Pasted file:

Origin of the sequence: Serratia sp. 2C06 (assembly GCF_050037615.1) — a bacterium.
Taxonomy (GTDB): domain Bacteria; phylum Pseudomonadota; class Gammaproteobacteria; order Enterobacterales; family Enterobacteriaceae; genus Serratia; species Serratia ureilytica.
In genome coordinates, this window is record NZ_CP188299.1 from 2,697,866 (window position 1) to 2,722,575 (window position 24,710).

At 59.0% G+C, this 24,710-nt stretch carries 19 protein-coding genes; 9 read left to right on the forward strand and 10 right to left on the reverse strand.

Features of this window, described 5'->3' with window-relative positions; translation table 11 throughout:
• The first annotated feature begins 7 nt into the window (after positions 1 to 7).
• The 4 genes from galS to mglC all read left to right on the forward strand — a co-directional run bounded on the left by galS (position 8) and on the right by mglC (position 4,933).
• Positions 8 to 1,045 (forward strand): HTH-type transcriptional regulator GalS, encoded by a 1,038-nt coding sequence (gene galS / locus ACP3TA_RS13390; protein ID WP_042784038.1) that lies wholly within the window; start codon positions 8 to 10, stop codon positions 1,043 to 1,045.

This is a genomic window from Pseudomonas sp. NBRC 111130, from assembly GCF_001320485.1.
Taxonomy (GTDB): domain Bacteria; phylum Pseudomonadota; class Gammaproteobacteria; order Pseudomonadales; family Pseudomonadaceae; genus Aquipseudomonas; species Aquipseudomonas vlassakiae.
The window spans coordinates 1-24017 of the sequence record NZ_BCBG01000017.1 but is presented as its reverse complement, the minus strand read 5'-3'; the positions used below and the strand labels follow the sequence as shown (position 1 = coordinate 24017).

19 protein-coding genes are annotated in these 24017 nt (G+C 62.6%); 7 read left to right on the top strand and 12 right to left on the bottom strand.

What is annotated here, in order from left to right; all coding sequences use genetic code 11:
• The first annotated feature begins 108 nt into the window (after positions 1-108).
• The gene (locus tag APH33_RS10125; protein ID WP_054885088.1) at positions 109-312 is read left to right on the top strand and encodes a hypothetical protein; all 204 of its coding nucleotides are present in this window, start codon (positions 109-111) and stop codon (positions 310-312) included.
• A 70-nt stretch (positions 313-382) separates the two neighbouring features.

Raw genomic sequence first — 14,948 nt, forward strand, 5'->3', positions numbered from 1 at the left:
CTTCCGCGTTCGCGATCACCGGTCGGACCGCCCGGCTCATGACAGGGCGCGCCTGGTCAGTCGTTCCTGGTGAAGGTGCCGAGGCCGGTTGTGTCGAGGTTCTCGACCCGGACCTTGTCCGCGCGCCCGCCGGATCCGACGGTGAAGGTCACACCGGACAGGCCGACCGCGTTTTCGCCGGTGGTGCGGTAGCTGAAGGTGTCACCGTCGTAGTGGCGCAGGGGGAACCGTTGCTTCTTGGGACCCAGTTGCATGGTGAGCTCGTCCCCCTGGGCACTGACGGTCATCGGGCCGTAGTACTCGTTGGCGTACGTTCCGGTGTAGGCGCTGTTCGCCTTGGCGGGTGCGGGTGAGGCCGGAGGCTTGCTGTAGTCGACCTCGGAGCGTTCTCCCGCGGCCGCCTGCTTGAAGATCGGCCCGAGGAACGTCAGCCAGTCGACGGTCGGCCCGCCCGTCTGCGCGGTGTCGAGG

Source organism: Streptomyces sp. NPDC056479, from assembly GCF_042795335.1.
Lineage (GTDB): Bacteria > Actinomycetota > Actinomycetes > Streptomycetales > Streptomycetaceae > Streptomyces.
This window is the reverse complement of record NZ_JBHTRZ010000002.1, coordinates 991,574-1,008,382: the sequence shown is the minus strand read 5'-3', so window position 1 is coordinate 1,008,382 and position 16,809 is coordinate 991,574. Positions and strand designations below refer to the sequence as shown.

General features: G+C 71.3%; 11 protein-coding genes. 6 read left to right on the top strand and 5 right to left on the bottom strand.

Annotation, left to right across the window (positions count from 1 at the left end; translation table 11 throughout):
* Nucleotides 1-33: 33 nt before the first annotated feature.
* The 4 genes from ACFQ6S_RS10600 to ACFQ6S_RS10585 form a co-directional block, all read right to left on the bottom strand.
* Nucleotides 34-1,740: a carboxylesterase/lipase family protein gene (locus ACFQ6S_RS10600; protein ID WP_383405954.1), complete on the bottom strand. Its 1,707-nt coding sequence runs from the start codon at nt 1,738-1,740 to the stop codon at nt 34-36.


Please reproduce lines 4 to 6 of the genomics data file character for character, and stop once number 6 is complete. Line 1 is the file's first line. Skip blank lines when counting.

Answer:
At 59.0% G+C, this 24,710-nt stretch carries 19 protein-coding genes; 9 read left to right on the forward strand and 10 right to left on the reverse strand.

Features of this window, described 5'->3' with window-relative positions; translation table 11 throughout:
• The first annotated feature begins 7 nt into the window (after positions 1 to 7).